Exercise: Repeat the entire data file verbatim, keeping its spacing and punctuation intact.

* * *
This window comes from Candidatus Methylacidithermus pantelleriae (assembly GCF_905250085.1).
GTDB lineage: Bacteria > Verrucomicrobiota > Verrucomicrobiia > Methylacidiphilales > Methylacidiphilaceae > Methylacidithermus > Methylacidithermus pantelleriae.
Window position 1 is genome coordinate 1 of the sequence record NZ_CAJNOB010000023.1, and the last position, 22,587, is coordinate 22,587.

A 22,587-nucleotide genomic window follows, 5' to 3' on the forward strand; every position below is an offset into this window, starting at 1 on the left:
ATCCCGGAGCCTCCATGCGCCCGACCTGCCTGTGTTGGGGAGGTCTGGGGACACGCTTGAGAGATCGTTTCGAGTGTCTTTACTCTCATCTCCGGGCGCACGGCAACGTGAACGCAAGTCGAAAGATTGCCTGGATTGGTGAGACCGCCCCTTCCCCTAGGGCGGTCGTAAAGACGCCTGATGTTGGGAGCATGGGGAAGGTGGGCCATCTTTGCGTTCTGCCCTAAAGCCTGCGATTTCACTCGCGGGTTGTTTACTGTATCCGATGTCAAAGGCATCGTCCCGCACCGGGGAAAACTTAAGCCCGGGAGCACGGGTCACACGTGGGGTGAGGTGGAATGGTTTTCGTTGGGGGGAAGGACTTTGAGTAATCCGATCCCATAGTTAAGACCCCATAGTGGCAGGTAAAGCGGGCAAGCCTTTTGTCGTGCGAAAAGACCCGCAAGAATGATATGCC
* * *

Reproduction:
This window comes from Candidatus Methylacidithermus pantelleriae (assembly GCF_905250085.1).
GTDB lineage: Bacteria > Verrucomicrobiota > Verrucomicrobiia > Methylacidiphilales > Methylacidiphilaceae > Methylacidithermus > Methylacidithermus pantelleriae.
Window position 1 is genome coordinate 1 of the sequence record NZ_CAJNOB010000023.1, and the last position, 22,587, is coordinate 22,587.

A 22,587-nucleotide genomic window follows, 5' to 3' on the forward strand; every position below is an offset into this window, starting at 1 on the left:
ATCCCGGAGCCTCCATGCGCCCGACCTGCCTGTGTTGGGGAGGTCTGGGGACACGCTTGAGAGATCGTTTCGAGTGTCTTTACTCTCATCTCCGGGCGCACGGCAACGTGAACGCAAGTCGAAAGATTGCCTGGATTGGTGAGACCGCCCCTTCCCCTAGGGCGGTCGTAAAGACGCCTGATGTTGGGAGCATGGGGAAGGTGGGCCATCTTTGCGTTCTGCCCTAAAGCCTGCGATTTCACTCGCGGGTTGTTTACTGTATCCGATGTCAAAGGCATCGTCCCGCACCGGGGAAAACTTAAGCCCGGGAGCACGGGTCACACGTGGGGTGAGGTGGAATGGTTTTCGTTGGGGGGAAGGACTTTGAGTAATCCGATCCCATAGTTAAGACCCCATAGTGGCAGGTAAAGCGGGCAAGCCTTTTGTCGTGCGAAAAGACCCGCAAGAATGATATGCC